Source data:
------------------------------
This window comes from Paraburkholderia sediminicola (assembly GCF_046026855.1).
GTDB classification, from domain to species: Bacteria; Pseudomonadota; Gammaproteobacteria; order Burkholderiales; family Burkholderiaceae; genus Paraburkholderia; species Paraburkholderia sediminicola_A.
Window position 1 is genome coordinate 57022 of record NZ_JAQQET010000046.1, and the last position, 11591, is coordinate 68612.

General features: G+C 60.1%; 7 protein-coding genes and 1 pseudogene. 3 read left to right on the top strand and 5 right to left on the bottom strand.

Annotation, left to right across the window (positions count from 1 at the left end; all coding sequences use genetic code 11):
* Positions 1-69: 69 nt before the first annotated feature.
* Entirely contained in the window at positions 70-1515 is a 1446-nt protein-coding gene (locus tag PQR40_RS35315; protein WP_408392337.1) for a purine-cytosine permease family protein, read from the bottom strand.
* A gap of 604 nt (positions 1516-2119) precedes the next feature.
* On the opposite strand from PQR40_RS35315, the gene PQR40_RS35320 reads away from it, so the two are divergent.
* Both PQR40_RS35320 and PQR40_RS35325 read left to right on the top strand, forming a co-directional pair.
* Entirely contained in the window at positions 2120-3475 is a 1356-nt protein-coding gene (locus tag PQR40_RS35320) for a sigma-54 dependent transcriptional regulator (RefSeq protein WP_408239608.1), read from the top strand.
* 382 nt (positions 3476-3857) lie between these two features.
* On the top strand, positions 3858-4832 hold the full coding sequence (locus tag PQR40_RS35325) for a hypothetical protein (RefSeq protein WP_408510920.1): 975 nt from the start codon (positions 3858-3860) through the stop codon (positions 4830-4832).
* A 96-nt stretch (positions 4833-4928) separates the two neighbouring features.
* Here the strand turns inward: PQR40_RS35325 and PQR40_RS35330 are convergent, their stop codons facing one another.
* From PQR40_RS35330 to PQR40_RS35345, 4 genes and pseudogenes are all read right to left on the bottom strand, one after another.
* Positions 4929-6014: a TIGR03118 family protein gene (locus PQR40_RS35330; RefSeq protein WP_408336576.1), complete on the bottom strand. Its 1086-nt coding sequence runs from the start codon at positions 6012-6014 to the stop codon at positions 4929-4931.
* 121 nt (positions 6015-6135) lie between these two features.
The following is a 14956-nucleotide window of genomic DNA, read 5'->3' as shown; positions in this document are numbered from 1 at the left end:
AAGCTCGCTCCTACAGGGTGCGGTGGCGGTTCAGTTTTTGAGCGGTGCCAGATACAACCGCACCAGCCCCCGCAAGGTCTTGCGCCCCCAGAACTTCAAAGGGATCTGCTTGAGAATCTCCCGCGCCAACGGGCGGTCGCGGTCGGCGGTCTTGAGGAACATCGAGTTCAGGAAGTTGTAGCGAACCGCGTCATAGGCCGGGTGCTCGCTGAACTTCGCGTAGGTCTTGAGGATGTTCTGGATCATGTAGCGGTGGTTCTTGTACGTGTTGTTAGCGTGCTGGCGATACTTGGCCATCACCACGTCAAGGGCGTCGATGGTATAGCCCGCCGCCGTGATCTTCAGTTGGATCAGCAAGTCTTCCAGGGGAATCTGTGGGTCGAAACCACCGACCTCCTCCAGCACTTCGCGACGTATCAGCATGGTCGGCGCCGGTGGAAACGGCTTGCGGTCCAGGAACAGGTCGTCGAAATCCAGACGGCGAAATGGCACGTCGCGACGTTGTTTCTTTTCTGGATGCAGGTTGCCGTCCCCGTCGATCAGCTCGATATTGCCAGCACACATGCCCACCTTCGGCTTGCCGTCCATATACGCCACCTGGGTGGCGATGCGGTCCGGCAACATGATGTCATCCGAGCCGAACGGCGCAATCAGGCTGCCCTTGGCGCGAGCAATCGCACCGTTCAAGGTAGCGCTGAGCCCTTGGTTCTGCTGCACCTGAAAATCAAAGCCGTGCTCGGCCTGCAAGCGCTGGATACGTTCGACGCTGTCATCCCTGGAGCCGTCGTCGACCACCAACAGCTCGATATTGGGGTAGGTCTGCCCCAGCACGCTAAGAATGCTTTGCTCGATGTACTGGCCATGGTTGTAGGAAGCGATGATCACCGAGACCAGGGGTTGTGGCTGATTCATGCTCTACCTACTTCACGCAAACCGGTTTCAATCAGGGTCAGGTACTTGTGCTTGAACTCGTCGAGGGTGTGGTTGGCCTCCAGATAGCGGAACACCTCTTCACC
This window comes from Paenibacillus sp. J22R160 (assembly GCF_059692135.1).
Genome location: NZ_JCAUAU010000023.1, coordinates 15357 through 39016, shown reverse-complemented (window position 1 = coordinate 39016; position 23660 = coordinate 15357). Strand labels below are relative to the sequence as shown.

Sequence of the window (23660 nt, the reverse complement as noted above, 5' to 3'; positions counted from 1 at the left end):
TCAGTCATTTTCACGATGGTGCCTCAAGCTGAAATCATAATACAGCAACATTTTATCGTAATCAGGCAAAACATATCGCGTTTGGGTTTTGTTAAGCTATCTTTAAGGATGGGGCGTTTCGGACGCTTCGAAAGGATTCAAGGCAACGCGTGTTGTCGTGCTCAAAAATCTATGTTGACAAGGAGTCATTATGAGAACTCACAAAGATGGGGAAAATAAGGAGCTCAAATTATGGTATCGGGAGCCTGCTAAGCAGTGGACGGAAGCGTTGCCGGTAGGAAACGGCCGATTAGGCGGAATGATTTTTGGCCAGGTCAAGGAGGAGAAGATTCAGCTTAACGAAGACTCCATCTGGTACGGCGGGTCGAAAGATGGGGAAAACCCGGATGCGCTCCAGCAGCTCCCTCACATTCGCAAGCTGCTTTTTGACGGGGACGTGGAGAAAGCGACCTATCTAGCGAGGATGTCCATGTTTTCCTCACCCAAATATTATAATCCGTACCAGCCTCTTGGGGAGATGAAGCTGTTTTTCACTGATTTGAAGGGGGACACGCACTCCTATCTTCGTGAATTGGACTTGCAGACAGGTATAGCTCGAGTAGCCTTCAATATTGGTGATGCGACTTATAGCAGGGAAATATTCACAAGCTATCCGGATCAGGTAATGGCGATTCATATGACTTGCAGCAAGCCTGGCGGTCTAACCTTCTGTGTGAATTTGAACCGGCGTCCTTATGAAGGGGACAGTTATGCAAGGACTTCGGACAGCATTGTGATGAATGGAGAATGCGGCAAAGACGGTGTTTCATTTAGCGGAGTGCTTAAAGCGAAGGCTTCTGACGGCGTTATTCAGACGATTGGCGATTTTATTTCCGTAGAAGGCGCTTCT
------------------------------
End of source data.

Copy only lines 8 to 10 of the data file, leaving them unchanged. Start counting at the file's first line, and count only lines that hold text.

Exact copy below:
* A gap of 604 nt (positions 1516-2119) precedes the next feature.
* On the opposite strand from PQR40_RS35315, the gene PQR40_RS35320 reads away from it, so the two are divergent.
* Both PQR40_RS35320 and PQR40_RS35325 read left to right on the top strand, forming a co-directional pair.